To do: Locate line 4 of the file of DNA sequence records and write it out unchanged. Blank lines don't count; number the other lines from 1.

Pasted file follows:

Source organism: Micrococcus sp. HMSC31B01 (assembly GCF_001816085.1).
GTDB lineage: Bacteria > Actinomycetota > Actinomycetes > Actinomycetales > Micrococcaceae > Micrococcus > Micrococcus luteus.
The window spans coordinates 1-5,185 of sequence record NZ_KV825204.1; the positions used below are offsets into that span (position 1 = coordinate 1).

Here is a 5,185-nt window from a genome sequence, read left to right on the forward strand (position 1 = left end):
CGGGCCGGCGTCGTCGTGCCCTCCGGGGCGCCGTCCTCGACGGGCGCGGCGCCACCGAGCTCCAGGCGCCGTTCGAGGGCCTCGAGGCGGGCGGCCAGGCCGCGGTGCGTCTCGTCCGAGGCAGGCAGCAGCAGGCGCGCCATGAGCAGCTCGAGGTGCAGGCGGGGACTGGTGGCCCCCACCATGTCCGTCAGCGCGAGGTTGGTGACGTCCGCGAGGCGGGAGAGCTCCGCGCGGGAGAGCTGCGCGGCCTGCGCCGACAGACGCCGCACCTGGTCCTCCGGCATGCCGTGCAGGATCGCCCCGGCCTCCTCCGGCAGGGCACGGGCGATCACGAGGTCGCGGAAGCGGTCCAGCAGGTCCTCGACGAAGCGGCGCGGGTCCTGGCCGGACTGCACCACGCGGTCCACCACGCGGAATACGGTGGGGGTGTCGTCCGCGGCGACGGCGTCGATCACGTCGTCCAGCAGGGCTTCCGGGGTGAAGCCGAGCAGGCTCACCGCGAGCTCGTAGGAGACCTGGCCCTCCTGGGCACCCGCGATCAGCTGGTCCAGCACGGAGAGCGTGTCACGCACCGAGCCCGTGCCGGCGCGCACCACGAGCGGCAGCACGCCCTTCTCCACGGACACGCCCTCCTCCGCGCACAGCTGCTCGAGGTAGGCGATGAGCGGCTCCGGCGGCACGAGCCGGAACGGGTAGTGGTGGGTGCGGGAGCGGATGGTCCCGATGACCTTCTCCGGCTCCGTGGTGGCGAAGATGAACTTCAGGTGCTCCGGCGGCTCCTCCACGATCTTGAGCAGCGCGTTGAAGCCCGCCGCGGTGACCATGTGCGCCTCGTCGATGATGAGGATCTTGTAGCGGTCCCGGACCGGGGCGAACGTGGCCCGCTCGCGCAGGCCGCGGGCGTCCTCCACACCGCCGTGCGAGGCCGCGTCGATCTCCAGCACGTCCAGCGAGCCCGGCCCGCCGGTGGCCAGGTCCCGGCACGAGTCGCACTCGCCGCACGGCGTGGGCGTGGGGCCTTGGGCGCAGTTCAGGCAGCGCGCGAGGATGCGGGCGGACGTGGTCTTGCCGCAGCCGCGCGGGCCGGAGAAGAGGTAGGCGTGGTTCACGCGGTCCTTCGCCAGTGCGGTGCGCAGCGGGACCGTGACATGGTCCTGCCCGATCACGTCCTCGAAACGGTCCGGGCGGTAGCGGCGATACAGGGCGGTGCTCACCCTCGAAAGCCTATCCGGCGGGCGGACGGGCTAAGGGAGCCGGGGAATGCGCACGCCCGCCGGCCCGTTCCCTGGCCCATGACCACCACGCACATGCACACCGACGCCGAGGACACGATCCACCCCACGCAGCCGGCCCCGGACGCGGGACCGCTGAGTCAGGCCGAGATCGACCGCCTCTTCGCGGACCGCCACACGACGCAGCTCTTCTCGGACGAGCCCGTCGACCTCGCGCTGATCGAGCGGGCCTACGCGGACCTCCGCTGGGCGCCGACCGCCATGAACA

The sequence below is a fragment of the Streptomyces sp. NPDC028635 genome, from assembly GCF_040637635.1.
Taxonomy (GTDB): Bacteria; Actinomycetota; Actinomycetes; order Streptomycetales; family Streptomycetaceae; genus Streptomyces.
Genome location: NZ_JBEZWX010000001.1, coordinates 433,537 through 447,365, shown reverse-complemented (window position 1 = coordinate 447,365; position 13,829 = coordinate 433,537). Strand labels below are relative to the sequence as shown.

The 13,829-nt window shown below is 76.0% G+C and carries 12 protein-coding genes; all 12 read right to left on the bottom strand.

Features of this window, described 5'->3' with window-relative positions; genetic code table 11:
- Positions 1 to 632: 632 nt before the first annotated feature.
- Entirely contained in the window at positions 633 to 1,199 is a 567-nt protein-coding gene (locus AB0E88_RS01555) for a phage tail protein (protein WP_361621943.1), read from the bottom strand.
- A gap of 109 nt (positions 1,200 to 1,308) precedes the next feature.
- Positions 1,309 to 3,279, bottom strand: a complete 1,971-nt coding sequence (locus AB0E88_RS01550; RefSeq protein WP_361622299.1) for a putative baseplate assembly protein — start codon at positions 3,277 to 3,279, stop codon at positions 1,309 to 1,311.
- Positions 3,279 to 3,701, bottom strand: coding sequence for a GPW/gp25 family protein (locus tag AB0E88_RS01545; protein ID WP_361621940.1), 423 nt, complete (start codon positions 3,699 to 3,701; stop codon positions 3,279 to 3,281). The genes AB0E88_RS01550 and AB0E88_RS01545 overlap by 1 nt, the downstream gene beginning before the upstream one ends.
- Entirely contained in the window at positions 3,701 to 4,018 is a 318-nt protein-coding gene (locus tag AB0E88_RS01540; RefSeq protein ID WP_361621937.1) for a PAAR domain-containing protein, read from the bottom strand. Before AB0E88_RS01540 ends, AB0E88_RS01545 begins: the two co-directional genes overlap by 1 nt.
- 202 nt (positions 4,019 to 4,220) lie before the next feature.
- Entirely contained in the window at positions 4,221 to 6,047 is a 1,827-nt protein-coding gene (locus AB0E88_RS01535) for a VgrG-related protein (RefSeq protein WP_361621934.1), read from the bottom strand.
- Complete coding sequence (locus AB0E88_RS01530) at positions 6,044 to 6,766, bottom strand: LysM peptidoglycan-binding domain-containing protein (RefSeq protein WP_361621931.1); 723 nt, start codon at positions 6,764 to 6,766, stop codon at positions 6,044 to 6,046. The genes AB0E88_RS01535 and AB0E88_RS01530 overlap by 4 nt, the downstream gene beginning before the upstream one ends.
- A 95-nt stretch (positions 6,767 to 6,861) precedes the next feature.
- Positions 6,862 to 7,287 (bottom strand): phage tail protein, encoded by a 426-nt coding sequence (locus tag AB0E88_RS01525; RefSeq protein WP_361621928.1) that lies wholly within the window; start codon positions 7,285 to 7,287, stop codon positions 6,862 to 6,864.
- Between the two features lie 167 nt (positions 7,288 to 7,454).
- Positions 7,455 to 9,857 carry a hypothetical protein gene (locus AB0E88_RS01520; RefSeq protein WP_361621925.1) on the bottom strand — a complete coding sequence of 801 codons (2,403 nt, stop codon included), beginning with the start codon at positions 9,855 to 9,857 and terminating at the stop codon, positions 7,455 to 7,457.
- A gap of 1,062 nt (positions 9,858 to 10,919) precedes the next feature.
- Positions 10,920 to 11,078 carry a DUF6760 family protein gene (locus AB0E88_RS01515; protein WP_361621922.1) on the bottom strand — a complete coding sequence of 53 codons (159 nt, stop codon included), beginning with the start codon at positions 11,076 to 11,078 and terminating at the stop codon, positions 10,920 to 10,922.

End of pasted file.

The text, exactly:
Here is a 5,185-nt window from a genome sequence, read left to right on the forward strand (position 1 = left end):